This is a story from MedPage Today.
For Manoj Jain, MD, MPH, an infectious disease specialist in Memphis, Tennessee, Memorial Day 2019 was a particularly meaningful day: his daughter, a Boston-based attorney, got engaged. The family was looking forward to a big Indian wedding which was planned for Memorial Day 2020. Then COVID-19 hit.
The wedding was postponed and postponed. Then rescheduled again, and many times after. In December 2021, Jain said he mentioned to his daughter and her fiancé that he didn’t think there was a way to hold the event safely at the end of January 2022. Their response was devastating to hear.
“‘Dad, if we don’t do it now, we’re not going to do it again,'” Jain said his daughter told him. “This whole statement made me think, ‘Oh my God, I have to plan something different.'”
Jain, an adjunct assistant professor at Emory University Rollins School of Public Health in Atlanta, explained how he managed to plan a large-scale wedding during the height of the Omicron surge during a webinar from the Johns Hopkins Center for Health Security this week.
“This pandemic has had a professional impact on so many of us,” Jain said, but added that personal events have also raised tough questions as people wonder whether to hold weddings, birthday celebrations, or celebrations. birthday and bar mitzvahs.
“It was a huge challenge,” he said. “And [the wedding] was definitely a big challenge for me.”
Jain explained that he brought his family together to devise a game plan to organize the celebration – and prevent it from becoming a superspreader event. Some of the parameters set for the event included:
Jain said the family held a series of Zoom calls with potential attendees, breaking those requirements, and that one-to-one calling and messaging was key to making sure everyone agreed to the protocol.
Out-of-town guests were required to complete a rapid test within 24 hours before departing for Memphis, then complete another rapid test and a PCR test with a turnaround time of 6 to 12 hours. Local guests were required to complete a PCR test 24 to 48 hours in advance, or be tested at the wedding venue (a hotel) the day before the event (Jain said he worked with several of his assistants from laboratory and a local laboratory to perform the tests).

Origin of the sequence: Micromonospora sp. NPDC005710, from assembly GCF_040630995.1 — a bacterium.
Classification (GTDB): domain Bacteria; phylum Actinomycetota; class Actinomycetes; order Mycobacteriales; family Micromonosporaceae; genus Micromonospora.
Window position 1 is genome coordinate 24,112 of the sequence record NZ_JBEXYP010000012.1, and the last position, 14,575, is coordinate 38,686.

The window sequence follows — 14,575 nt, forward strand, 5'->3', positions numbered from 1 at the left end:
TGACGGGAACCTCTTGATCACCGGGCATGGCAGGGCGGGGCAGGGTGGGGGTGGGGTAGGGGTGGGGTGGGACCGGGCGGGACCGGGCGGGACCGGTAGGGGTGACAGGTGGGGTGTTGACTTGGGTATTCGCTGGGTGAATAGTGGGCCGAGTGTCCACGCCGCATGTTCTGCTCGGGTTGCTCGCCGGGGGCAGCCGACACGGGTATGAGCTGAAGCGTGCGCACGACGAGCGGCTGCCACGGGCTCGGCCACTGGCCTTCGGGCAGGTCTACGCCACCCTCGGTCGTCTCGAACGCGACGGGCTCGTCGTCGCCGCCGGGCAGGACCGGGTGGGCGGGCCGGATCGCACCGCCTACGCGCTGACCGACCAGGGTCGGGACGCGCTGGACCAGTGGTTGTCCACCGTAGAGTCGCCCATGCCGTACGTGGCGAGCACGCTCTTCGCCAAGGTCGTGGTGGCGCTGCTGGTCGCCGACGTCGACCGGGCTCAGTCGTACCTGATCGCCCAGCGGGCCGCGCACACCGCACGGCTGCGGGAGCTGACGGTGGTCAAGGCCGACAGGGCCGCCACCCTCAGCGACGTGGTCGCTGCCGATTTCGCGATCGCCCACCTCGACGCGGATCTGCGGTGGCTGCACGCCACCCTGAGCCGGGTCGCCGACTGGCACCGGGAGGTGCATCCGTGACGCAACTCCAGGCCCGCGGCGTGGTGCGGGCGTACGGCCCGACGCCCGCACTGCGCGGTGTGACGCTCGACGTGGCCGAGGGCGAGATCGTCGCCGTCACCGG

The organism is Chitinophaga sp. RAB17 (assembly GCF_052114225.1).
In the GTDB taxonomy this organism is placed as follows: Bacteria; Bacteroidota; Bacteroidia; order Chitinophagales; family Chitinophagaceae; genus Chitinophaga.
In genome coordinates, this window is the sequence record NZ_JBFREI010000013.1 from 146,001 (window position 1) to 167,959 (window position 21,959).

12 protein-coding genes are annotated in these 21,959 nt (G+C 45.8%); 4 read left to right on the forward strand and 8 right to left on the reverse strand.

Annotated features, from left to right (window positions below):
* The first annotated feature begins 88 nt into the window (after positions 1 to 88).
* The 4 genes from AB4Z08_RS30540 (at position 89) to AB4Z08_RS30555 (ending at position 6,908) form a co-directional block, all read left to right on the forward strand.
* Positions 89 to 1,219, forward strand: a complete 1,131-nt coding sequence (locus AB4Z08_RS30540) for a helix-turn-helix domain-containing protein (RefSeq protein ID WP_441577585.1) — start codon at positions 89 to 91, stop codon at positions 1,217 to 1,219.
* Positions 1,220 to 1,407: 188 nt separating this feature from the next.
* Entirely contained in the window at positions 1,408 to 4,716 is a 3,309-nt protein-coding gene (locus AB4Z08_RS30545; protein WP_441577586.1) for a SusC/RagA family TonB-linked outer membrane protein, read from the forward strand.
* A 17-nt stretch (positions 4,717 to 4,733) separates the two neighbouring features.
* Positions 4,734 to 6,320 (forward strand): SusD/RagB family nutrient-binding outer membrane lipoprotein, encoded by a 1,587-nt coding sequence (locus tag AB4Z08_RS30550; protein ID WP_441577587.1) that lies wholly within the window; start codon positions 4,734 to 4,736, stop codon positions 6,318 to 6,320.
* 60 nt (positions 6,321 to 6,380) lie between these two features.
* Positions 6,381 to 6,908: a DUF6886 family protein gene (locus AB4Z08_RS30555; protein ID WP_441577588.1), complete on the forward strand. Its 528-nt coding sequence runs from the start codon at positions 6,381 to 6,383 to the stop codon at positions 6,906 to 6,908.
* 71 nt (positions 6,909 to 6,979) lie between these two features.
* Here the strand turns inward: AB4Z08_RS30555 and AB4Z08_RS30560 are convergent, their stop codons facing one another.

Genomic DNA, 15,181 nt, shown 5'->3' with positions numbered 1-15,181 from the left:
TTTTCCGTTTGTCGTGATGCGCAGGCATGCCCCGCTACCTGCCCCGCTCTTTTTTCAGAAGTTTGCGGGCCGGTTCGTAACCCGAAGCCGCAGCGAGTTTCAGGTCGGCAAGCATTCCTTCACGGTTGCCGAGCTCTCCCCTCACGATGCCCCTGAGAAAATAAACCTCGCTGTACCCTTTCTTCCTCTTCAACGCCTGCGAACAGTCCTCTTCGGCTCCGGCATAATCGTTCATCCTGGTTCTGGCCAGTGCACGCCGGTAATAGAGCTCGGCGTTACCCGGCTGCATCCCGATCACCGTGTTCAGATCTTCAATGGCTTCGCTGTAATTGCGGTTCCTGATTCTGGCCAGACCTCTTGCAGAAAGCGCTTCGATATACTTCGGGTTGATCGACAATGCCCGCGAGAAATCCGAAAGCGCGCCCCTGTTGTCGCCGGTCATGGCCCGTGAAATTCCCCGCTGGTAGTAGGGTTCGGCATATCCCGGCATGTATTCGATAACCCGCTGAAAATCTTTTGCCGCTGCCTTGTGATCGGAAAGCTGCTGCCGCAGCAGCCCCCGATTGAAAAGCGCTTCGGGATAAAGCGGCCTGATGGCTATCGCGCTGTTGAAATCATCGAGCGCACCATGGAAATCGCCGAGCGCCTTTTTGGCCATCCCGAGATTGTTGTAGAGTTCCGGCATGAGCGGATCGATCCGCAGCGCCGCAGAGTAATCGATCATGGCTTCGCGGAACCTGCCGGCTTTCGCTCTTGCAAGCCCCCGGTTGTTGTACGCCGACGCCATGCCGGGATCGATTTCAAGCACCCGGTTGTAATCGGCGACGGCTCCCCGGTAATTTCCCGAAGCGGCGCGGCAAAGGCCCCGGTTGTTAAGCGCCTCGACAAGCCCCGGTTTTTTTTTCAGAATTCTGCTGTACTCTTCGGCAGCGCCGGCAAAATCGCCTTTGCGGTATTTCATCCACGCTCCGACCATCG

He said that, out of some 400 guests, there were 10 positive cases identified through pre-festivity testing – six before arrival and four upon arrival (one via rapid test; three via PCR). These people were individually told they couldn’t attend the wedding and all complied, Jain said, adding “Imagine if these 10 people came to the wedding, what a super-spreader that could have been.”
Additionally, there were two guests who had previously decided not to get vaccinated, so the bride told them they couldn’t attend, he said.
Unsurprisingly, Jain said his biggest fear was that the bride or groom would test positive before the wedding. To limit the risks, the bride was in quarantine in the family home in the days before the wedding. She ate separately from other family members and wore a mask when she was with them.
Jain said he even asked the salon workers who were going to do the bride’s makeup to get tested before she arrived for her appointment.
A family member told Jain that he was overdoing some of the precautionary measures and therefore no one would come to his daughter’s wedding. “The virus has no borders,” Jain replied.
He also noted that the hotel’s ventilation system was not in his hands, so the family chose to focus on protective measures they could control.
Jain said the wedding went off without a hitch and none of the guests tested positive afterwards. Although he acknowledged that he was not conducting a scientific study, anecdotal evidence is important. “We can do a big event safely,” he said.
MedPage Today asked Jain if the recent lifting of mask mandates on public transportation, like airplanes, would have changed his plans for the wedding. Jain reiterated the importance of masking. “I think we need to keep mask mandates on planes…it’s a terrible idea to drop that,” he said.
He added that his current concerns include uncertainty over the BA.2 sub-variant, so “masks are very simple…they’re very protective.”
Jain said he hoped more families and friends would be able to gather safely in the coming months. “We are resilient,” he said. “We will find ways to do things.”